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The pharmaceutical industry is now the most poorly regarded industry in Americans' eyes, ranking last on a list of 25 industries that Gallup tests annually. Big Pharma has unseated the federal government who has been last or tied for last from 2011 through 2018*
*Souced from Gallup: "Big Pharma Sinks to the Bottom of U.S. Industry Rankings"
Some have come to the pharmaceutical industry's aid saying that their benevolent missions of increasing life spans, fighting disease and saving lives should be the focus rather than internet-based misinformation and misconceptions. Yet the industry has several legitimate scandals, self-inflicted wounds and openly criminal acts for the blame to fall squarely upon their shoulders.
The list of issues fueling the American distaste for Big Pharma has been growing for sometime. Criticisms from charging the highest drug costs in the world, to spending massive amounts in lobbying politicians, the industry's role in the U.S. opioid crisis, its role in expansive mandatory vaccine policy and censorship of debate surrounding it and the nonstop revolving door between government and industry have all impacted the current sentiment.
According to OpenSecrets, the research group tracking money in U.S. politics, in 2018 the pharmaceutical/health products industry spent a record $283.4M on lobbying efforts. In the same year, the sector reported 1,461 lobbyists - which amounts to over two lobbyists for every member of Congress. Did Big Pharma spend such record amounts on lobbying in 2018 because they saw early indicators that public favor towards their industry was tanking?
It's no stretch of the imagination to see why Big Pharma has lost the hearts and minds of America. The public has endured over twenty years of a society-gutting opioid epidemic caused largely by drug manufacturers. OxyContin-maker Purdue Pharma is currently facing bankruptcy from the weight of exponentially growing legal challenges for their role in causing the opioid crisis. In 2001 the FDA relabeled the powerful opioid for an "extended period of time" without adequate scientific evidence or studies. Former FDA commissioner Dr. David Kessler, one of the few FDA heads of decades past who didn't go on to work for industry, told CBS News in a 2019 interview, "We don't know whether the drugs are safe and effective for chronic use…The rigorous kind of scientific research the agency should be relying on is not there." In short, Purdue misrepresented its science, downplayed the addictive properties of its drug and targeted high prescribing doctors to maximize profits. Internal emails from court discovery documents evened showed that former Purdue Pharma president called people who are addicted to drugs "victimizers" and lamented not being able to publicly blame users for the pitfalls of addiction.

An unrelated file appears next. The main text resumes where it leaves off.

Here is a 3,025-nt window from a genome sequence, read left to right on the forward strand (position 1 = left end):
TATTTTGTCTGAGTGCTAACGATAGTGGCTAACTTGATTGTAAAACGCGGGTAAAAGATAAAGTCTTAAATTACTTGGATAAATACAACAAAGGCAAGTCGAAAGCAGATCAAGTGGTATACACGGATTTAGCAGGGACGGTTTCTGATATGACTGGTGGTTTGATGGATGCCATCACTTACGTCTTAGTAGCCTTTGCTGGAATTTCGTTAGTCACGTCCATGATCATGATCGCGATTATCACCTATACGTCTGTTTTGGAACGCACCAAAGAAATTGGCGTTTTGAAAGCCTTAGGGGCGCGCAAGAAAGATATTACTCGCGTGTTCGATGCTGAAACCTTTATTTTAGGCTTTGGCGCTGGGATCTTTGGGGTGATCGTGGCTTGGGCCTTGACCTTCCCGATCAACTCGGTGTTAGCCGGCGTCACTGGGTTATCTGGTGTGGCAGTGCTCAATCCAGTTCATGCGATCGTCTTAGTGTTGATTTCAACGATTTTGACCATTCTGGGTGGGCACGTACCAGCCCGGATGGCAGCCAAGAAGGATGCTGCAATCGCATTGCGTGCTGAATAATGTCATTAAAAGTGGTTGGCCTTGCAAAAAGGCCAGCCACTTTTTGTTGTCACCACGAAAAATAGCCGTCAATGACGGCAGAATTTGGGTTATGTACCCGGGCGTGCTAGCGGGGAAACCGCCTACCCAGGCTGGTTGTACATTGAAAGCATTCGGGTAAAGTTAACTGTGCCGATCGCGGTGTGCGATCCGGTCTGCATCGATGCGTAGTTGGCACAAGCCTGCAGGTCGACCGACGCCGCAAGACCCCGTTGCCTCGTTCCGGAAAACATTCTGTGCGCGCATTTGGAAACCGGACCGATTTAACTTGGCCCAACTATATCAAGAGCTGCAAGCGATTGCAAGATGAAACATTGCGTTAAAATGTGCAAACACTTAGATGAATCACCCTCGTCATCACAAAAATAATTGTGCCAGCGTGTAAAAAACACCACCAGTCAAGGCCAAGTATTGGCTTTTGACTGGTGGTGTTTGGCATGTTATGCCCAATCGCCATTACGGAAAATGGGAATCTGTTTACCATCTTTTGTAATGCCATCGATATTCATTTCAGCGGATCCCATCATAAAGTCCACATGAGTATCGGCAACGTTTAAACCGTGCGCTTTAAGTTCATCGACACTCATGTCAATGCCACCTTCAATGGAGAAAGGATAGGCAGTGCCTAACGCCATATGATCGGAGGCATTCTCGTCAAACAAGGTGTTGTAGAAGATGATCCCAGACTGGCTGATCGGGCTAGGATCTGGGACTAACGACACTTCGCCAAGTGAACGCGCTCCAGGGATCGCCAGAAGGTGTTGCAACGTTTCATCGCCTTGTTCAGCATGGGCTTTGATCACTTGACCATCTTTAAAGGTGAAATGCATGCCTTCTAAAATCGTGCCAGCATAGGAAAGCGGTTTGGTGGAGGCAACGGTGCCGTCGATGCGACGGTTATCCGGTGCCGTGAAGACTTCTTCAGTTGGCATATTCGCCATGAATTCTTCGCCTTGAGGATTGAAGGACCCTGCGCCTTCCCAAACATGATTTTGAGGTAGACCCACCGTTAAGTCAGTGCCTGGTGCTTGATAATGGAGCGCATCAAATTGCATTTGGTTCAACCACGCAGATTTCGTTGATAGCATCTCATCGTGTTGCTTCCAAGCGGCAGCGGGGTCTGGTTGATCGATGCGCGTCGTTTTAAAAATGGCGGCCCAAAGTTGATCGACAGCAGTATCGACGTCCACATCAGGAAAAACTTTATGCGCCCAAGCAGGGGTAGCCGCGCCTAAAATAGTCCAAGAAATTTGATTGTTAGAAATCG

The fruits of Big Pharma's record 2018 lobbying has been on full display in 2019 with attempts to secure its future blockbuster products line - vaccines. Over 100 vaccine-related bills moved through state legislative bodies with the intent of eliminating the several barriers between Big Pharma's legally protected injectable products and the bodies of American children. The bills have taken a multifaceted approach as they attempt to end parental consent, insert government bureaucrats into the doctor-patient relationship, invalidate the role of physicians, end religious rights, put families in tracking systems, and coerce families into vaccinating to receive education and benefits. When polled, 45% of Americans admitted to harboring doubts about the safety of vaccines. The current landscape sees growing, sustained protests online, in the streets and even from legislators in hearings as evidenced by California's recent protests around the passage of SB276/SB714. America is involved in a fight to retain their informed consent, parental rights and overall medical freedom from mandatory Big Pharma products backed by government force.
Another insult came by way of the EpiPen, a life-saving medication used when someone is experiencing a severe allergic reaction. Its manufacturer, Mylan, sold the product for under $100 before costs rocketed into the $600-$700 range once they secured a monopoly. The costs created artificial scarcity putting the medication out of reach for many families. Sen. Richard Blumenthal sought to address the issue with legislation stating, "Consumers are at risk because of monopolistic abuse of power, profiteering, price-gauging and we need to stop it not only on EpiPen but also on a variety of other pharmaceutical drugs…" To remedy the situation at the time, FDA head Scott Gottlieb sped approval of generic drugs which included the first generic version of the EpiPen. Six months later, after publicly supporting federal mandatory vaccine legislation, Gottlieb abruptly resigned to work for top vaccine manufacturer Pfizer. While Mylan markets the EpiPen, Meridian -- a unit of Pfizer -- manufactures the injectors that are used to deliver the epinephrine.
America appears fed up with Big Pharma corruption. The public is tired of shouldering the ill-health results of the industry's profits over people operating system. Through legal cases, government measures and sustained pressure from activists, several missteps of pharmaceutical companies are being publicly spotlighted. The consciousness around the true nature of Big Pharma is changing and with it, people are finding ways to eliminate the industry's negative influence in their everyday lives.